It's possible that booster doses will be all that's required to prevent infection from the omicron variant. However, several major vaccine makers are still moving forward with plans to develop vaccines that specifically target the new variant. In this Motley Fool Live video recorded on Dec. 1, 2021, Motley Fool contributors Keith Speights and Brian Orelli discuss how quickly these omicron-targeting vaccines might be available.
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Keith Speights: Brian, let's stay on this subject a little while longer. Several companies have already begun efforts to develop COVID-19 vaccines that specifically target this omicron variant. Realistically though, how quickly could these targeted vaccines be authorized by the FDA?
Brian Orelli: Yet, it's not that hard to create an mRNA or a DNA molecule that contains the new omicron sequence. So mRNA companies, that's Pfizer (PFE -0.31%) and BioNTech (BNTX -3.63%) and then Moderna (MRNA -2.07%) and the companies that are using adenoviruses, which uses DNA to express the protein, that's AstraZeneca (AZN 1.84%) and Johnson and Johnson (JNJ 0.43%), they should be able to make the new vaccines fairly quickly.
I saw BioNTech thinks that it can have initial batches within a 100 days. Manufacturing is pretty straightforward. The question I think is, what level of data is the FDA going to want? Will antibody levels be sufficient? Those would only take maybe a couple of months at the most to enroll a clinical trial and then getting antibody levels after a few weeks or a month.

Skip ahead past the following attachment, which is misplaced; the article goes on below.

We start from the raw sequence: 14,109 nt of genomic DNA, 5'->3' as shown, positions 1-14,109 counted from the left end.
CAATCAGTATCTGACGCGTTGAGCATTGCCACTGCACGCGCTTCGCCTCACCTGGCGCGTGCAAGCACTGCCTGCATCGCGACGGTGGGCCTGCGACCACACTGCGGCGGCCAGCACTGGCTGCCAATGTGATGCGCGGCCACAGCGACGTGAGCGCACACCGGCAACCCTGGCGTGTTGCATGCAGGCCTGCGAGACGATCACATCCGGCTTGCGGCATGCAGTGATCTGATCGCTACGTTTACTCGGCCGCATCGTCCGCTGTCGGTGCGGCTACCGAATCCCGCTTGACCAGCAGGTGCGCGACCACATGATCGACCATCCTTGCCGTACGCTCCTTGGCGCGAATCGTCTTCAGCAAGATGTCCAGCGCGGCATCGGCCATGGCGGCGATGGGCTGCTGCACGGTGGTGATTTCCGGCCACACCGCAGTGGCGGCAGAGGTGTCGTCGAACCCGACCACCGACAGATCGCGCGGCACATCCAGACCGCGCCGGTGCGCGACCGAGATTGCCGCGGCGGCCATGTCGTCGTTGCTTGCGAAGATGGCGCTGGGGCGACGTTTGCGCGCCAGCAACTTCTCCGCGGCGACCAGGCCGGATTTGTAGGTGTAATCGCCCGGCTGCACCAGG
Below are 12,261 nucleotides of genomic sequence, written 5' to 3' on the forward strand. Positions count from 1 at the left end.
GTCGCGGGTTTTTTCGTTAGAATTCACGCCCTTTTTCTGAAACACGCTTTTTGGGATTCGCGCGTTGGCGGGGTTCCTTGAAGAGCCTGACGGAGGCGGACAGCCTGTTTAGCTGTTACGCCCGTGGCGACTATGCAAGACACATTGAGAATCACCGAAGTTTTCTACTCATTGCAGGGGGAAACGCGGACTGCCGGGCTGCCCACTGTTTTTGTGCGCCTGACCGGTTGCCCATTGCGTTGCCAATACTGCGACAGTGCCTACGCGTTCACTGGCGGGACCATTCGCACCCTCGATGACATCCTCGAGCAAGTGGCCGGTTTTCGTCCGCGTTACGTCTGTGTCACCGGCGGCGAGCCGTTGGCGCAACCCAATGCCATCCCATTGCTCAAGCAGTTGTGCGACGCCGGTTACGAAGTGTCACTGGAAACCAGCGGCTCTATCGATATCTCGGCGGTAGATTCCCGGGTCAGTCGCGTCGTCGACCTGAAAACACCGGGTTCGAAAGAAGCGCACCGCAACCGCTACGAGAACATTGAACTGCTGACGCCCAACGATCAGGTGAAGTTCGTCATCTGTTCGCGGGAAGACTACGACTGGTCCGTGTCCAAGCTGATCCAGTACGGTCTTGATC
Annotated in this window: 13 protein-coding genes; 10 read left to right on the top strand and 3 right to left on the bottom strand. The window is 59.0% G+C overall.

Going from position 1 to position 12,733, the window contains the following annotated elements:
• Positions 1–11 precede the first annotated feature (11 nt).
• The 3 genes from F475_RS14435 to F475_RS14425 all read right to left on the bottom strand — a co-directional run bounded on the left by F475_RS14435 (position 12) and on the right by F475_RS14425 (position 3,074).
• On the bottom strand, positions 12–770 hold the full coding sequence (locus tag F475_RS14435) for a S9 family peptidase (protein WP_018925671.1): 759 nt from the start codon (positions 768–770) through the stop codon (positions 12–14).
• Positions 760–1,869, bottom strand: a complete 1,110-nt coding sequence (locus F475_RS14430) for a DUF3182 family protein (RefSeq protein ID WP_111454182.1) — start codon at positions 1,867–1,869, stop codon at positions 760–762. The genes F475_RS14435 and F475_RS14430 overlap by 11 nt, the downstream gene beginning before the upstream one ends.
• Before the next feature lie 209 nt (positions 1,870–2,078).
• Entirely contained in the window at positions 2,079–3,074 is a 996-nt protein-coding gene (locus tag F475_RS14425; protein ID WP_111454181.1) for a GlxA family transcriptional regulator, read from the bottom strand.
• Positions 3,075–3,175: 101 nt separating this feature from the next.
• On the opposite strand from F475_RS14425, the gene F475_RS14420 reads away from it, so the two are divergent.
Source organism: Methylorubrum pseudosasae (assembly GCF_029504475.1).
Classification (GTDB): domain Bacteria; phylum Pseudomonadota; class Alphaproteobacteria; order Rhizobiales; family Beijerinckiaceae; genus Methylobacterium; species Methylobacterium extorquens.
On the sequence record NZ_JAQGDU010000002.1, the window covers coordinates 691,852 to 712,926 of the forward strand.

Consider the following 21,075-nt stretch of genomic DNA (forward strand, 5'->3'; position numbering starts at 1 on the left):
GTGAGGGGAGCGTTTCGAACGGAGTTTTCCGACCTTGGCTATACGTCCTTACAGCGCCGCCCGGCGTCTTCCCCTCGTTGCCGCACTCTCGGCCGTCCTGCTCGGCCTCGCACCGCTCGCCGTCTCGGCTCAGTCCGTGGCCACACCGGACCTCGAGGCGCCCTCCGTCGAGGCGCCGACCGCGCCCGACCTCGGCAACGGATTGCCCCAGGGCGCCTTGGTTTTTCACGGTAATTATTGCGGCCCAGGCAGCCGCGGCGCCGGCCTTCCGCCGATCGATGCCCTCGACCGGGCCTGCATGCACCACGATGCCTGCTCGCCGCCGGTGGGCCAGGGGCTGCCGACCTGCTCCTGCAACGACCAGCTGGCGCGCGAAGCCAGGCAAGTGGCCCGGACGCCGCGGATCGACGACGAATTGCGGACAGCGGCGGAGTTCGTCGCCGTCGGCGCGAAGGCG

Then, or is the agency going to want efficacy data showing that the new vaccine prevents infection, and that could take substantially longer, I think depending on the infection rate at the start of the clinical trial.
Speights: Any predictions on what the FDA might require?
Orelli: I think based on the fact that they only require the antibody levels for boosters, I'm going to guess that they would only require antibody levels for omicron, but I think it's the boosters is sort of a different animal than a new variant, and so I don't know what they would require.
I think it might depend on the level of omicron being around. If it's not a major problem, then I think probably antibody levels is probably going to be sufficient, if it's a major problem, then maybe they are going to require showing that it can lower infection rates, but that will mean that it's also a lot easier to show that it lowers infection rates because we're all getting infected even though we already have immunization to the original strain, then it will be fairly easy for them to show that the infection rate goes down because a lot of people are being infected.
Speights: Yeah. There are a lot of variables that come into play here as to how quickly the FDA will move here and how much they just going to require. I think I saw one of the CEOs or I think one of the executives of one of the vaccine makers were speculating that they could get authorization as early as March 2022. Now that's pure conjecture at this point. But does that sound about right? Do you think that's even realistic?
Orelli: I think that's probably realistic based on if they only need antibodies definitely.